Machine learning and artificial intelligence technologies (“data analytics”) are quickly transforming research and practice in law, raising questions of whether the law can survive as a vibrant profession for natural persons to enter. In this article, I argue that data analytics approaches are overwhelmingly likely to continue to penetrate law, even in domains that have heretofore been dominated by human decision makers. As a vehicle for demonstrating this claim, I describe an extended example of using machine learning to identify and categorize fiduciary duty waiver provisions in publicly disclosed corporate documents. Notwithstanding the power of machine learning techniques, however, I remain doubtful that data analytics will categorically displace lawyers from the practice of law, for two reasons. First, many of the most powerful approaches in data analytics as applied to law are likely to continue to require human practitioner inputs to train, calibrate and supervise machine classifiers. And second, the underlying evolutionary process that characterizes legal doctrine and precedent is irreducibly dynamic and complex – traits that are poorly adapted to pure algorithmic decision-making. Consequently, aspiring legal researchers and practitioners should not fear entering the field, but in doing so they would be well advised to invest in skill sets that are complementary to data analytics techniques.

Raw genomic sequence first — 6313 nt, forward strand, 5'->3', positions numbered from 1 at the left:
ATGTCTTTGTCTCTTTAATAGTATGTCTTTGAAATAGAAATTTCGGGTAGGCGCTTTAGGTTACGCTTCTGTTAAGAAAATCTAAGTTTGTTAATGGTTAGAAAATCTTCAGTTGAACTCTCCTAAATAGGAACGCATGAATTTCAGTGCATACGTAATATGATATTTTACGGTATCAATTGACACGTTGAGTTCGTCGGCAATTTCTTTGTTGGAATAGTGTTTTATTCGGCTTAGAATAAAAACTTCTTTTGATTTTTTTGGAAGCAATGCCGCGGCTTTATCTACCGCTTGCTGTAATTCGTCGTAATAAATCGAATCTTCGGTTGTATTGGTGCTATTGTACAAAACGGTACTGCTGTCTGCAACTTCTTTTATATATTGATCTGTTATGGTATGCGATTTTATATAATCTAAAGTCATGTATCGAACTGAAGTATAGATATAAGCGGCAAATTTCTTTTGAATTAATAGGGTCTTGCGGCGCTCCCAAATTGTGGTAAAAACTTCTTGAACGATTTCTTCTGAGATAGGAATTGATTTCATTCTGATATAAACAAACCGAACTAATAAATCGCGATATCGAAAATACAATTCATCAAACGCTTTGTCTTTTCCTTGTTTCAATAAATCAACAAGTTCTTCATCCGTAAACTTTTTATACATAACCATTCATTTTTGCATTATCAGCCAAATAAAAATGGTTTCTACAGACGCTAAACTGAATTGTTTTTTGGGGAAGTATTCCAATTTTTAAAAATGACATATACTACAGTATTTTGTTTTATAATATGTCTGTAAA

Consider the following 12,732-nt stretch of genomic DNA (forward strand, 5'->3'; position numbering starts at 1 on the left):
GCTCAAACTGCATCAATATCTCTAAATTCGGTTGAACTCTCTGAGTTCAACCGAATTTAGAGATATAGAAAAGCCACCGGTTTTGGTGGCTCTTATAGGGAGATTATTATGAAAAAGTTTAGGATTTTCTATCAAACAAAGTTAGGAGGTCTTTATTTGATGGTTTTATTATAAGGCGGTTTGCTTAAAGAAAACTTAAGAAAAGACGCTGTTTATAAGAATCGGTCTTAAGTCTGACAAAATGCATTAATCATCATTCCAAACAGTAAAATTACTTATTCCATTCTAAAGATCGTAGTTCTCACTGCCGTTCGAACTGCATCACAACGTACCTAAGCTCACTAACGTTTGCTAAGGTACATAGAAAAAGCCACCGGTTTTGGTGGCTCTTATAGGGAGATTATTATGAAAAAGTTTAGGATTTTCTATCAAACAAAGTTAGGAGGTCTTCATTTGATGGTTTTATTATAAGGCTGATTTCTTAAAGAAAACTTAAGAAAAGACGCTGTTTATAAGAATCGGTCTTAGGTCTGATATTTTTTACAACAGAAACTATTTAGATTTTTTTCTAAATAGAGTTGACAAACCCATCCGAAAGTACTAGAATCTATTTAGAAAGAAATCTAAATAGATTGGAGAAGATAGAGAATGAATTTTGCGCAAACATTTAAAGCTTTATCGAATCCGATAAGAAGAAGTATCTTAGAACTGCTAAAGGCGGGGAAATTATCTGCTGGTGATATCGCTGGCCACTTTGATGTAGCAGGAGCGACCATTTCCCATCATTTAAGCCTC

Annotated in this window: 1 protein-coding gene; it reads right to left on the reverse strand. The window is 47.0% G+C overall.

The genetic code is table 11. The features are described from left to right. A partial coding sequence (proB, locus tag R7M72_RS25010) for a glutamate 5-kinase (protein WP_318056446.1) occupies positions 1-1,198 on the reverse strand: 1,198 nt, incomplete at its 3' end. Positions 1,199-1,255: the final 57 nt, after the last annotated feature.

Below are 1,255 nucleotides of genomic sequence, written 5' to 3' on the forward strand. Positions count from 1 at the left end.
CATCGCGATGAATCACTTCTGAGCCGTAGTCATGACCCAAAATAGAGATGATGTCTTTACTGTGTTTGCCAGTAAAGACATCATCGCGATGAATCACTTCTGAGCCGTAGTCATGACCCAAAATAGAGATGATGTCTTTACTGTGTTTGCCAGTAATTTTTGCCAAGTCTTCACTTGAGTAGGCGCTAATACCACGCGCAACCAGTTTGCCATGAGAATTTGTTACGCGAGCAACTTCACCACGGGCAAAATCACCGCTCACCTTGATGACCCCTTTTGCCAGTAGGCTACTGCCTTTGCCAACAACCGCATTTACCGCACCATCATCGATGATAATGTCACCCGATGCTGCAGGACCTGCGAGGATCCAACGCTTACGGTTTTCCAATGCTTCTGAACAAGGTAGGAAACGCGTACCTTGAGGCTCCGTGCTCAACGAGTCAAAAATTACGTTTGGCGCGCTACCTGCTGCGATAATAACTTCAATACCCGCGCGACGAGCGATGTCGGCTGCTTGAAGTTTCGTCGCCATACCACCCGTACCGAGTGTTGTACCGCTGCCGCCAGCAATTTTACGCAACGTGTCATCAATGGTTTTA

Law | Law and Society | Legal Profession | Science and Technology Law
Eric L. Talley,
Is the Future of Law a Driverless Car? Assessing How the Data Analytics Revolution Will Transform Legal Practice,
Journal of Institutional & Theoretical Economics, Vol. 174, p. 183, 2018
Available at: https://scholarship.law.columbia.edu/faculty_scholarship/2061